Educational Planning in Primary Education

In a fast changing world, where adaptability and agility are crucial for survival, schools must find new and innovative ways to fulfill their mission while coping at the same time with increased competition for limited—and in some cases dwindling—resources (Dryden, 2013). Strong leadership with a strategic outlook is vital in this scenario (Williams & Johnson, 2013). Educational planning, while not always practiced in the same manner, is also a major part of strong, strategic school leadership (Rutherford, 2009). In the primary education context, leaders have utilized a variety of educational planning approaches and models, some of which are discussed below.

The First Steps

According to Coombs (1970), during the pre-World War II period educational planning had four characteristics: it was focused on the short-term; it lacked cohesiveness in planning for all parts of the system; it was disconnected from economic and social needs; and it was static. During the post-war period (especially the 1950s) planning became vital as multiple European and Asian economies had been destroyed and their infrastructures needed to be rebuilt. This period was dominated by economists, who viewed planning as a methodical, rational way to allocate resources and position the country as a whole on a path to future growth and stability, with the Marshall Plan being a clear example of this type of effort (Bray & Varghese, 2010).

As the benefits of planning became clearer, educational leaders also sought to apply some of the principles that had been used for the economy at large in an attempt to improve the conditions of schools and prepare for population growth. Three approaches to educational planning emerged during the 1960s: the social demands approach, the manpower requirements approach, and the cost-benefit analysis (Coombs, 1970). These three approaches were stand-alone models that could be—and were—combined with each other depending on the need.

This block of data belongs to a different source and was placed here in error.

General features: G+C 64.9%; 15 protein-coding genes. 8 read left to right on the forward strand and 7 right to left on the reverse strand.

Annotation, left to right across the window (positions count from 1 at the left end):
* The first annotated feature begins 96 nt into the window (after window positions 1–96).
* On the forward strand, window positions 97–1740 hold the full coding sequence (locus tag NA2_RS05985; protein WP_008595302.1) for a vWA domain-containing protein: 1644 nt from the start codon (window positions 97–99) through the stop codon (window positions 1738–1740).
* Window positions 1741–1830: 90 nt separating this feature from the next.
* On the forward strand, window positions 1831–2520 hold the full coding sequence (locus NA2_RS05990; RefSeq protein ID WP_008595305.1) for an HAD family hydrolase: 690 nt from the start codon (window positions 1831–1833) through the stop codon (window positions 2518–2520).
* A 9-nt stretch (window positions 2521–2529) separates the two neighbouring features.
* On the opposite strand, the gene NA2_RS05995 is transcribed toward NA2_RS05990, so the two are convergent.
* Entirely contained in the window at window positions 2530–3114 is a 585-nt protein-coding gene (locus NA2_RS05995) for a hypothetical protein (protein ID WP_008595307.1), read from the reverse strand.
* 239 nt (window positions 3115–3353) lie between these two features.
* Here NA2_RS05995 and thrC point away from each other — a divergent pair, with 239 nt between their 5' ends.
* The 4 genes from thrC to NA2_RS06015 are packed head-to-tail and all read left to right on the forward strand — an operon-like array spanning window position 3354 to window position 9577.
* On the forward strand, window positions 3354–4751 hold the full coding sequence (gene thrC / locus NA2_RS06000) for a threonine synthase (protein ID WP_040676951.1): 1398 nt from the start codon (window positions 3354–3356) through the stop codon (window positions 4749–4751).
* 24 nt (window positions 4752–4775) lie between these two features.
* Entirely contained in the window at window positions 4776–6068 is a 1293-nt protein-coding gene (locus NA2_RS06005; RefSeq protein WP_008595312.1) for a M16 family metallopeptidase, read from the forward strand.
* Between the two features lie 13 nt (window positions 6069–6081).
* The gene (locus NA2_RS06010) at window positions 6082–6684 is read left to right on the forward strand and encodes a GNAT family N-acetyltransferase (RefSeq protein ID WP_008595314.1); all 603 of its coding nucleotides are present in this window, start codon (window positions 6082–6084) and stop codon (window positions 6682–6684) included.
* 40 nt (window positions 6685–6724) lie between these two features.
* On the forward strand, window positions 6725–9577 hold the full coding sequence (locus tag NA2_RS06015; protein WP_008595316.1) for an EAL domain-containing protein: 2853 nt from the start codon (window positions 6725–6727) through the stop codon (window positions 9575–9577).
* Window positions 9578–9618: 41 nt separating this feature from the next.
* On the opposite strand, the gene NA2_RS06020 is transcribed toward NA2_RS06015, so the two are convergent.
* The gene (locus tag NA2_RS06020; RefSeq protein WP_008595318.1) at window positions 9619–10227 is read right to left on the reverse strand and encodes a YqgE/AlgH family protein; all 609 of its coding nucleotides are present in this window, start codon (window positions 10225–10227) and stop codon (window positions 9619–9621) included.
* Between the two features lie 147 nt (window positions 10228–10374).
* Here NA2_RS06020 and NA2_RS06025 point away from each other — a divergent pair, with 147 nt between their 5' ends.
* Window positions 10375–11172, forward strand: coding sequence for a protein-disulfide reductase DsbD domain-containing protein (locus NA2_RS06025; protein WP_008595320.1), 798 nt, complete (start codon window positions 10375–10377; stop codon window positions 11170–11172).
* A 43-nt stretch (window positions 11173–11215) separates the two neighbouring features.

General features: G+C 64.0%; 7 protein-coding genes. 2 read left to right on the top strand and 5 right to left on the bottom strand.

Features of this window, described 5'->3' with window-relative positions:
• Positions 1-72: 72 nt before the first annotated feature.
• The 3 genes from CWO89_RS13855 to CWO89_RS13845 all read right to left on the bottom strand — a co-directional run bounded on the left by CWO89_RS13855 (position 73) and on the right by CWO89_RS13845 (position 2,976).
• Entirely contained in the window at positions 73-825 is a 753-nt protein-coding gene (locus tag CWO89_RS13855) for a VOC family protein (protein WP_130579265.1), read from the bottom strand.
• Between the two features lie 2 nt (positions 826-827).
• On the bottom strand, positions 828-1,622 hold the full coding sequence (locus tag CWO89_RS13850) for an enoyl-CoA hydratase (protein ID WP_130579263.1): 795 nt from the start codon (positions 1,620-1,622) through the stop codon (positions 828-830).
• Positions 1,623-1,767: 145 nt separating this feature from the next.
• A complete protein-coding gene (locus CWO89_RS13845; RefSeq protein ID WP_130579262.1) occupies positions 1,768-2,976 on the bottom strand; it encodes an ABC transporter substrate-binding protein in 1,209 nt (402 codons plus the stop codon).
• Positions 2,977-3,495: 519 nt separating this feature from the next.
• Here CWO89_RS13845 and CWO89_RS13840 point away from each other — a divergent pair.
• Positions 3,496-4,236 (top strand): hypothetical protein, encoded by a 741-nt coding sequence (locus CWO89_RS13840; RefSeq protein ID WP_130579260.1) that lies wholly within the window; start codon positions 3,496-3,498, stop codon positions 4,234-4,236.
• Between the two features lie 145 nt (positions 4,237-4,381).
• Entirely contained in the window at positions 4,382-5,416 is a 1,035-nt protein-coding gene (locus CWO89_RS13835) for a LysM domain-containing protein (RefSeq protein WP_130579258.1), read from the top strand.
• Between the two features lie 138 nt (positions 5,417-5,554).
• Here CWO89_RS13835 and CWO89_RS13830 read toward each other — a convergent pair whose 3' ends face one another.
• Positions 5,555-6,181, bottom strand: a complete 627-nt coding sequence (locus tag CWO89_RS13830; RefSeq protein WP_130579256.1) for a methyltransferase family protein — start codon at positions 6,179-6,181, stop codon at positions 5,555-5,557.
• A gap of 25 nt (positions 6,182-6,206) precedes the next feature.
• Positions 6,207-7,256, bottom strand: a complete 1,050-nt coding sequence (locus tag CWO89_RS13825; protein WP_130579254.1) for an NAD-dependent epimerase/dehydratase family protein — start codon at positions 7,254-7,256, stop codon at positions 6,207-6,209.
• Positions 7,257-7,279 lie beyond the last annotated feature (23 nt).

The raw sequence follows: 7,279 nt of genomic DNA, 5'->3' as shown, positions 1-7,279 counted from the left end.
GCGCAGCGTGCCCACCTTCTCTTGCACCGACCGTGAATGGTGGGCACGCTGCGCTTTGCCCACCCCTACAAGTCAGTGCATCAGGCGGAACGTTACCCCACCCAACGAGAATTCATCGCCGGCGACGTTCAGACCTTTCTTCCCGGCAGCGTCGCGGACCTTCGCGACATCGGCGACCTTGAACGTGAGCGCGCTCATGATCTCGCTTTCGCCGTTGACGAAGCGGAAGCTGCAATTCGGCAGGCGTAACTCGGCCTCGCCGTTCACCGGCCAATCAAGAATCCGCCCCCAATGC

Social Demands Approach

The social demands approach takes into consideration mainly the national “aggregate ‘popular’ demand for education, that is, the sum total of individual demands for education at a given place and time under prevailing cultural, political and economic circumstances” (Coombs, 1970, p. 37). Under this model, the demand is of greater consequence than economic considerations; however, economic considerations are still one of the aspects at the root of social demand for primary education, as two major factors influence that demand: primary education is compulsory, and the costs associated with primary education that parents and families must cover (both cash and opportunity costs) may hinder fuller participation (Coombs, 1970).